Sheikh Ahmad Gumi has criticised President Muhammadu Buhari for the way he is ripping Nigeria apart and the method he is employing in fighting corruption. In an interview with Sahara Reporters, Gumi accused President Buhari of not making the unity of Nigeria a priority and that this has given birth to agitation by different regions.
He said: “The government should have formed a Government of National Unity right from the beginning. For example, tell the South-East to bring whoever they trust to represent them in the government. The South-West brought Prof. Yemi Osinbajo as running mate; he was not the choice of Buhari.
“The same way that you did with South-West do with the South- South and South-East. This is what I mean by Government of National Unity because if the militants believe that they are represented well in the government, they will allow the oil to flow.
“If the crude oil flows, our refineries will work. The President needs to listen; he can’t afford to be adamant anymore. He should listen to knowledgeable individuals and not sycophants who supported him. Nigeria is for everybody. It is not for any single political party or the President.
” On President Buhari’s order that Niger Delta militant bombing pipelines be crushed, Gumi said it was not the best way to deal with the situation.
“How can they deal with the militants in the first place, when they are holding the nation’s umbilical cord? You are fighting Boko Haram in the North, and you want to fight the militants in the creeks. You don’t fight on two fronts at the same time. That was one of the reasons why Adolf Hitler failed in the Second World War. The government should sit down with them and ask them the reasons for their agitation.
“Don’t forget; they were embittered that their man Goodluck Jonathan was defeated. Their argument now is, ‘if you hate our man, then leave our oil.’ No section of the country has the solution of Nigeria’s problem.
“So, everybody should be brought on board. Even if the South-South brings Government Tompolo as their man, we should accept him, so long as they trust him; so that we will have stability.
“A military solution is not the best option in this circumstance. Former President Umaru Yar’adua could swallow his pride as president and negotiate with the militants. Jonathan also did it. But a military man cannot do it because it will hurt his ego. But if he doesn’t do it, he will kill the nation.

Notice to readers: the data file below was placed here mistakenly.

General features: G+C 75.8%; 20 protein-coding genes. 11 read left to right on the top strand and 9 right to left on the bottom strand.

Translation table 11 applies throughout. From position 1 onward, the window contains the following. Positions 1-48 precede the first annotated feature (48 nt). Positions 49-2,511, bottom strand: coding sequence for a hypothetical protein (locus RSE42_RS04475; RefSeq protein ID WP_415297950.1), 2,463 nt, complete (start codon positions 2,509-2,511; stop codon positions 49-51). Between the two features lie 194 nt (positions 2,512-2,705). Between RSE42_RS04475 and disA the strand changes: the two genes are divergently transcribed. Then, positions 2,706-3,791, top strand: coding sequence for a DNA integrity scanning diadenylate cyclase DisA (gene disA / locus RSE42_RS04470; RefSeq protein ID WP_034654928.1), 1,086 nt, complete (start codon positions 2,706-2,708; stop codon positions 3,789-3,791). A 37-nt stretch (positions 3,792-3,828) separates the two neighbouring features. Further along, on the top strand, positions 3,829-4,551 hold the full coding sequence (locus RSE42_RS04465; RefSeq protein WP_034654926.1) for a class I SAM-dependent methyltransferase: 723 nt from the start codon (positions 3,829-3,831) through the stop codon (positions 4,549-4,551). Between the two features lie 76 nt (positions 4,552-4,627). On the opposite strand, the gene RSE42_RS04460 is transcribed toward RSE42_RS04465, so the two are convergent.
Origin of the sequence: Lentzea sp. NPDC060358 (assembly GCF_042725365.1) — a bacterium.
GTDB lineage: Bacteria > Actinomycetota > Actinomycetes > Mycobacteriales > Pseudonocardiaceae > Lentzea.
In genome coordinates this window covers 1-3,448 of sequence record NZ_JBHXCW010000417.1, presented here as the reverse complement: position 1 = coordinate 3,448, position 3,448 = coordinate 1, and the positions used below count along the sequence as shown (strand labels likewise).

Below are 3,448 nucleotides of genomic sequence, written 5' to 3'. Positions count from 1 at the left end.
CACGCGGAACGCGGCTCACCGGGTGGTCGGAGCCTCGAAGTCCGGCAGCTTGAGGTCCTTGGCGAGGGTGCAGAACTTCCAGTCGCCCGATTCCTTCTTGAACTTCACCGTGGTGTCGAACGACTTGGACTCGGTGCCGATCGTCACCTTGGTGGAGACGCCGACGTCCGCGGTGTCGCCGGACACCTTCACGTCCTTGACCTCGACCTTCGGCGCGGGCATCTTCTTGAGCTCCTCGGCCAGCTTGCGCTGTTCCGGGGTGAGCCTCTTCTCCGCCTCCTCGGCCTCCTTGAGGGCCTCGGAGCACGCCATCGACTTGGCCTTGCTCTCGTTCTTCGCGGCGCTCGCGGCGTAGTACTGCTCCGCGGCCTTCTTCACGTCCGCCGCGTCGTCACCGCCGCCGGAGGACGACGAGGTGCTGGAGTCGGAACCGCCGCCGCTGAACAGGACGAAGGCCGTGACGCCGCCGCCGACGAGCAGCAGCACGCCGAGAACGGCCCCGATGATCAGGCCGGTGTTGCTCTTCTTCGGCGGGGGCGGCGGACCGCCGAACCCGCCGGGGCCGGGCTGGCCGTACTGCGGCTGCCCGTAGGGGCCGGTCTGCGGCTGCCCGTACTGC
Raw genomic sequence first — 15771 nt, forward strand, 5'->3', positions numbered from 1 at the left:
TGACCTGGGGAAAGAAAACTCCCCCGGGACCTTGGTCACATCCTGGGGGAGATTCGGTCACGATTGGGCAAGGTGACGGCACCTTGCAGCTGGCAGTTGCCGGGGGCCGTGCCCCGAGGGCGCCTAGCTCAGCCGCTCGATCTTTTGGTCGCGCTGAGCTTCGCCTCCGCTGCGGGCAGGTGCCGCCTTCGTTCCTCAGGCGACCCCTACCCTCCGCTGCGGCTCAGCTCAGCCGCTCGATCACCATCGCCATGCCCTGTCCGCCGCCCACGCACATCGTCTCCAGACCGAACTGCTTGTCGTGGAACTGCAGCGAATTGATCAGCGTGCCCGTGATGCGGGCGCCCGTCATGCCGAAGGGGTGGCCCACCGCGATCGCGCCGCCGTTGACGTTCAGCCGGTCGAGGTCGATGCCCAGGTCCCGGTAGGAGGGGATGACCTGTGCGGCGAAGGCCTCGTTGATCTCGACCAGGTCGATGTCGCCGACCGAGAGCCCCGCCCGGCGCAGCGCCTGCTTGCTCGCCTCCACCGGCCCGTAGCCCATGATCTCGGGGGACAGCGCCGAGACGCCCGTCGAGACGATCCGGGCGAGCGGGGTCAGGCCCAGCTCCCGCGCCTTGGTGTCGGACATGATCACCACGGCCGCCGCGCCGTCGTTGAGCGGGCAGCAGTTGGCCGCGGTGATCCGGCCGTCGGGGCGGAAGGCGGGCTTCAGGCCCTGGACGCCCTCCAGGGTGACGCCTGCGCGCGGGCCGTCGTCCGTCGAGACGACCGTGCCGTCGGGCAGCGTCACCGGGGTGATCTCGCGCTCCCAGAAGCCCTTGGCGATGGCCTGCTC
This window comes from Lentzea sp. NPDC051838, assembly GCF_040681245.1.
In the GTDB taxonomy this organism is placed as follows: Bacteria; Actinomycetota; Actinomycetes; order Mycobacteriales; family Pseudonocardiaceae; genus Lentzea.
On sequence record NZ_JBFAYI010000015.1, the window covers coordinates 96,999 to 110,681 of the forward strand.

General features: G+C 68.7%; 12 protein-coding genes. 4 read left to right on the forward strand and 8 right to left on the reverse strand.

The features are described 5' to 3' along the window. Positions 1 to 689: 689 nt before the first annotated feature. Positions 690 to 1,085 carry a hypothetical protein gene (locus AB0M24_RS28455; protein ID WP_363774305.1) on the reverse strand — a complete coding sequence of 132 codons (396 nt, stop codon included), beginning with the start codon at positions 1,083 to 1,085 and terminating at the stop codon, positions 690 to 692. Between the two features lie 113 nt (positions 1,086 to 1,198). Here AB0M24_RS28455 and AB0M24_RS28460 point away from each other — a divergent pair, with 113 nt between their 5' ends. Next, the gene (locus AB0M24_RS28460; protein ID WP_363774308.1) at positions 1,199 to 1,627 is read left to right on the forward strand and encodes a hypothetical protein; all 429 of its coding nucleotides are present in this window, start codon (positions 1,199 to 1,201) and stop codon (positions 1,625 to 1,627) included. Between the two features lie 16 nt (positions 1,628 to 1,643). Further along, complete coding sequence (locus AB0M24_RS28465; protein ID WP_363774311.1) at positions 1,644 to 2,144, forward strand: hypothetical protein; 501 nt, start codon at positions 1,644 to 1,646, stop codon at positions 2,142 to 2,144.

” Sheikh Gumi said Buhari was treading a precarious path as president because there is a tussle between the rich and the poor and his fight against corruption needed a new dimension. He insisted diplomacy is the right way to handle corruption so rich people would pump money into the country.
“Buhari’s coming into politics has accentuated the class struggle in Nigeria. The antagonism between the rich and poor can sometimes be more dangerous that religious differences. I saw this class struggle coming because the masses will always rush to Buhari because they believe that he will bring justice and food on the table for them. They want him to emasculate the rich for them; he either does it, or they will categorise him as a failure.
“So, once you put a leader in that kind of situation, then you are already introducing a class struggle into the already compounded problem. In addition to our tribal problems, our religious differences, and the North/South divide, there is now a class problem because the talakawa just want to see the rich imprisoned. And if they are tasking the president to do that, and if he does not do it he is a failure, then he will definitely fail because he cannot do it.
“So, the kind of leader that we needed at that time was one who will pacify the rich and still have the confidence of the poor. By so doing, the rich will help in building the economy by setting up companies that will generate employment.
“That is why the Prophet (SAW) said that you can get with leniency what you can never get by force. He said that when leniency enters anything, it decorates it. And strictness, violence blemishes and destroys the beauty of whatever they enter.
“So, what you get with diplomacy, you cannot get with violence. If you want to deal with corruption in Nigeria, you have to deal with it in a diplomatic way. No one should be afraid of returning the money that they have looted. But when the poor is always rating your administration by the number of people you have caught, then you are in trouble because you cannot catch the big ones.
“Because if you do so, you will destroy your government and if you don’t catch them, the poor will say that you have changed. The president is even fighting the war on corruption the wrong way. When you fight corruption, it will naturally fight back. Corruption has become an international institution. You will hear foreign leaders condemning corruption, but they are engaging in it because their countries benefit from it.
“So, the President needs to tread carefully in fighting corruption with the way things are now because it will frighten the upper class of the society. It will put them on pause, and this is not healthy for a developing economy like our own.
“You need the rich to infuse money into the system and fund projects. For example, I went to a fundraiser for an Islamic school. Big men came, but not a single one donated a Kobo, not even a pledge because they may be asked where they got the money from.
“So, there is fright, and this is hurtful to the economy. The war on corruption should purely be a law and order issue. Right now, if EFCC invites someone, the next day it is in the newspapers. “The damage this kind of thing causes to people’s reputation is very severe, especially if they are found to be innocent.”